Storm anxiety in humans is nothing new. Wild weather has been around since the beginning of time, and it’s natural to fear something big and loud that’s out of our control.

Children and adults alike suffer from weather anxiety, but it doesn’t have to cause trauma every time there’s a distant thundery rumble. But before we dive into ways parents and carers can help, it might be useful to look at the signs of anxiety in children.

Anxiety in kids: Surprising signs

Children often don’t display anxiety in the same ways that adults do. They are unable to identify and verbalize their inner discomfort the way an adult can, and the signs of anxiety often look like something else. They can include:

  • Restlessness
  • Avoidance
  • Tantrums
  • Crying
  • Mysterious aches and pains such as headaches or stomachaches
  • Agitation
  • Poor focus
  • Inattention
  • Having overly high expectations of their own performance
  • Meltdowns
  • Difficulty with transitioning between activities
  • Problems with going to sleep

These signs can apply to specific forms of anxiety such as weather anxiety, as well as more general anxiety.

So what is this weather-specific form of anxiety?

What is storm anxiety?

Storm anxiety, also known as astraphobia is a severe, uncontrollable reaction to the threat of a storm. The fear is crippling, even for adults, and can impact daily life during the storm season. Panic attacks are common, as is avoidance of outdoor activities because of the fear of being struck by lightning.

In children, the symptoms can include:

  • Uncontrollable crying
  • Hiding in closets or under beds
  • Clinging to a parent or carer for protection
  • An obsessive urge to monitor the weather
  • All-over body shaking
  • Persistent nightmares

It’s important to realize that a child with this phobia is unable to control it, as are any affected adults. It’s not possible to rationalize, shame or talk them out of it, but some strategies can help them to manage it.

Storm anxiety in children is not unusual

Storm or weather anxiety is especially problematic for kids who are on the autism spectrum or have sensory processing disorders. The sights and sounds of a thunderstorm are overwhelming for these kids and cause severe anxiety which manifests itself as many of the symptoms listed above.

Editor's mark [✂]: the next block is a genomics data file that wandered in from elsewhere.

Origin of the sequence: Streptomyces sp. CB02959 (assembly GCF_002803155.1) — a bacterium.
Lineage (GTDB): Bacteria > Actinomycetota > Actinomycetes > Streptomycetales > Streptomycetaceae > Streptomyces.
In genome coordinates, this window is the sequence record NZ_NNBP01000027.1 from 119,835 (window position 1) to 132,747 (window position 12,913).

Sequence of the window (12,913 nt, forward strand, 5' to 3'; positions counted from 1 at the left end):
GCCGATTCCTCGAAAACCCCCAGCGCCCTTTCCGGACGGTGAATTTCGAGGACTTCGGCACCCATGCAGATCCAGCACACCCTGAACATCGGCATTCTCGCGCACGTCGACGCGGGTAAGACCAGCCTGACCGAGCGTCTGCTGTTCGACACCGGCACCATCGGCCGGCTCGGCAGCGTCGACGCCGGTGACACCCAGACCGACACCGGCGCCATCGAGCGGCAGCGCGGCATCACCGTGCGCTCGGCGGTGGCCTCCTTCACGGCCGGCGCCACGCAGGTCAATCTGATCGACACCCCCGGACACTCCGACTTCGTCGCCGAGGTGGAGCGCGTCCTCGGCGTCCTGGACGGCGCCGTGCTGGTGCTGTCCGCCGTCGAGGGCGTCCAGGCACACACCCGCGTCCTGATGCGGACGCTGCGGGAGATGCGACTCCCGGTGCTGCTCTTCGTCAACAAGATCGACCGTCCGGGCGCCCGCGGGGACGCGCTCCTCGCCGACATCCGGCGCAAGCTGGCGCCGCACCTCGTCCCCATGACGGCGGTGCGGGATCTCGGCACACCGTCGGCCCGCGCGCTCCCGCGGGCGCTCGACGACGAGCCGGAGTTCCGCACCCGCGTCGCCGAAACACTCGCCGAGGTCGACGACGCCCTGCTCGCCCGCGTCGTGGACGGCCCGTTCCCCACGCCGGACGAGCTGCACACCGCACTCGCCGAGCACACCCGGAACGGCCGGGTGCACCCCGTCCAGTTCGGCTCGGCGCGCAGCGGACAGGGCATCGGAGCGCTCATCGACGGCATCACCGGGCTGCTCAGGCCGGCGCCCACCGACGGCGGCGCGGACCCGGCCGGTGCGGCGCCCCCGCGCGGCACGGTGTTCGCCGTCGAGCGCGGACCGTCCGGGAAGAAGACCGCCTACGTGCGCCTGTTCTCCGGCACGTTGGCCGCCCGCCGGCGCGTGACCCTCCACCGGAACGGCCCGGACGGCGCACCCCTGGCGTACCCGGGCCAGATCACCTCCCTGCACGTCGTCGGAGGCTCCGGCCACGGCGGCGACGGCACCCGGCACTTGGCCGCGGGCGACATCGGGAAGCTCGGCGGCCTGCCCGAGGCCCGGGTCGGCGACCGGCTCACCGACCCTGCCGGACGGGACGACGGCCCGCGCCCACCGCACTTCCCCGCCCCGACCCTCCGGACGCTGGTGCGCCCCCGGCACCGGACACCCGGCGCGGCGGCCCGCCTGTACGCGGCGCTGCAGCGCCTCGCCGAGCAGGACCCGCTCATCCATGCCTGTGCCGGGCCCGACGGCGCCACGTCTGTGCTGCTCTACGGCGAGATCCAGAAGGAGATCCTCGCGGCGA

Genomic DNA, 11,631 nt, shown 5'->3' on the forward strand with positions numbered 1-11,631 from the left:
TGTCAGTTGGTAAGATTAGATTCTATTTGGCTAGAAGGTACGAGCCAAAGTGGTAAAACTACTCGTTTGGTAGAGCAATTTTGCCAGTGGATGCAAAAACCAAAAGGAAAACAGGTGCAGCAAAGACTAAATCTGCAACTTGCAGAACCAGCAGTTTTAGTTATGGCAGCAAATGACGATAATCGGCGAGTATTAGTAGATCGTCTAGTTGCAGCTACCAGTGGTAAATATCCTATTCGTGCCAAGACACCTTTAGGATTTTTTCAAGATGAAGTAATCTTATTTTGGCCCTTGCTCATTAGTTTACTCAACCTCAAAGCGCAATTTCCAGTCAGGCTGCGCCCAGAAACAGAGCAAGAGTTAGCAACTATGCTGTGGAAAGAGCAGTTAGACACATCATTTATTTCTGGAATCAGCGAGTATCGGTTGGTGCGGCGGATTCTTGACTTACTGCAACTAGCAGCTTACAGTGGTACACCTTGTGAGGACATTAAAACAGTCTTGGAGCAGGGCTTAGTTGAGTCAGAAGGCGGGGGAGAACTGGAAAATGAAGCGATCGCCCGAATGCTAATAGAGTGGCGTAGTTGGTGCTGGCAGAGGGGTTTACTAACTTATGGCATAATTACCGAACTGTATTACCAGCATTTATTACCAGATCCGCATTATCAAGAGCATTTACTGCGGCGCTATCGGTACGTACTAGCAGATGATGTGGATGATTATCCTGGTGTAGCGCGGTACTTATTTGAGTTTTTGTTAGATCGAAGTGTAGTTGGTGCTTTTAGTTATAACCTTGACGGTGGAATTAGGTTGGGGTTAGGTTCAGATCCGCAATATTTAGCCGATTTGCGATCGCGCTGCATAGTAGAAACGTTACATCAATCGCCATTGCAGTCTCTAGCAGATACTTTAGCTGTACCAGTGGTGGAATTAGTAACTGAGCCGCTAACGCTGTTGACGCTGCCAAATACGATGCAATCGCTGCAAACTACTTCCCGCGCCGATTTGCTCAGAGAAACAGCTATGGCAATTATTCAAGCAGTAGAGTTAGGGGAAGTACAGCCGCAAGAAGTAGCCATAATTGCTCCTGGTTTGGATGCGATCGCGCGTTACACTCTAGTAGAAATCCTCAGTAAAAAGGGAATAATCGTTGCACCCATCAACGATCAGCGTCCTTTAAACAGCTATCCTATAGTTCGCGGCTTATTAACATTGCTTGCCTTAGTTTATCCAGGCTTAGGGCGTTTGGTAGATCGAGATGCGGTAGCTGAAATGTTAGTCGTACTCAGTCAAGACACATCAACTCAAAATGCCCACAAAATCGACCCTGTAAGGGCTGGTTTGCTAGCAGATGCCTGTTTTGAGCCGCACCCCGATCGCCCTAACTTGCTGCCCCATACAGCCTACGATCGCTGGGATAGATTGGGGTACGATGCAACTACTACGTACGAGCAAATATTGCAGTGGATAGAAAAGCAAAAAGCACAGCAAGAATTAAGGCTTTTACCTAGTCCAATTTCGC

However, storm anxiety is an affliction that anyone can suffer from, so it’s important to recognize it in other children, too.

5 ways to help your child cope during storm season

1. Manage triggers

People with weather anxiety can be triggered even when there’s no storm around. Triggers can include conversations about storms, weather forecasts that include the possibility of storms, loud noises that resemble thunder, and cloudy or rainy weather.

You can manage your child’s exposure to triggers by not listening to weather reports or discussing possible weather events, but if a trigger does occur, it’s important to remain calm, don’t judge or belittle your child’s fear, and use distraction techniques to help them focus on something positive instead of the fear.

A good distraction technique is to play a family game such as charades or a card game during the storm

2. Write down your storm plan

Write down your family’s storm plan. Note what you will do in different scenarios, such as when you’re at home or if you’re outside at the beach or having a picnic. Keep a copy of your storm plan where your child can see it.

You can also make a small card-sized copy of your plan and laminate it. Your child can take it when you go out, and when anxiety strikes, the card will be there as a reminder that there is a plan and that everything will be all right.

3. Help kids conquer fear by decreasing safety behaviours

In some instances, it’s appropriate to help kids conquer their fear by gently leading them to confront it rather than engaging in behaviours that make them feel better but don’t actually do anything to help.

Helping your kids to face their fears might include settling down to read a story about storms while the storm is on, watching a documentary about the weather, reading books about how weather works or watching the rain with an adult.

The important principle here is that children learn to manage uncertainty, so parents and carers need to be supportive and encouraging as children face their fears.

4. Use noise-cancelling headphones

For children who are sensitive to noise or light, it can be helpful to provide a dark “safe place” where they can go, along with a set of noise-cancelling headphones. Encourage your child to take a favourite book or toy to wait out the storm, and be prepared to sit nearby for reassurance.

5. Create a safe environment to talk about it

Often an honest discussion about storms and the fear surrounding them will help kids to face their fears. Make sure that the discussion takes place quietly and calmly without shame or judgment. Be

open and honest about the risks associated with a storm; transparency is important. Avoid telling them that nothing bad will happen as you cannot be sure it won’t.

Give your child the opportunity to ask questions and do your best to answer honestly. Be reassuring but real; children can readily spot a falsehood and it will make it more difficult to trust you in the future.

Storm anxiety need not cripple a child or an adult. If you would like to know more about helping children to manage their anxiety, you can check out my book Teaching Kids to Manage Anxiety: Superstar Practical Strategies

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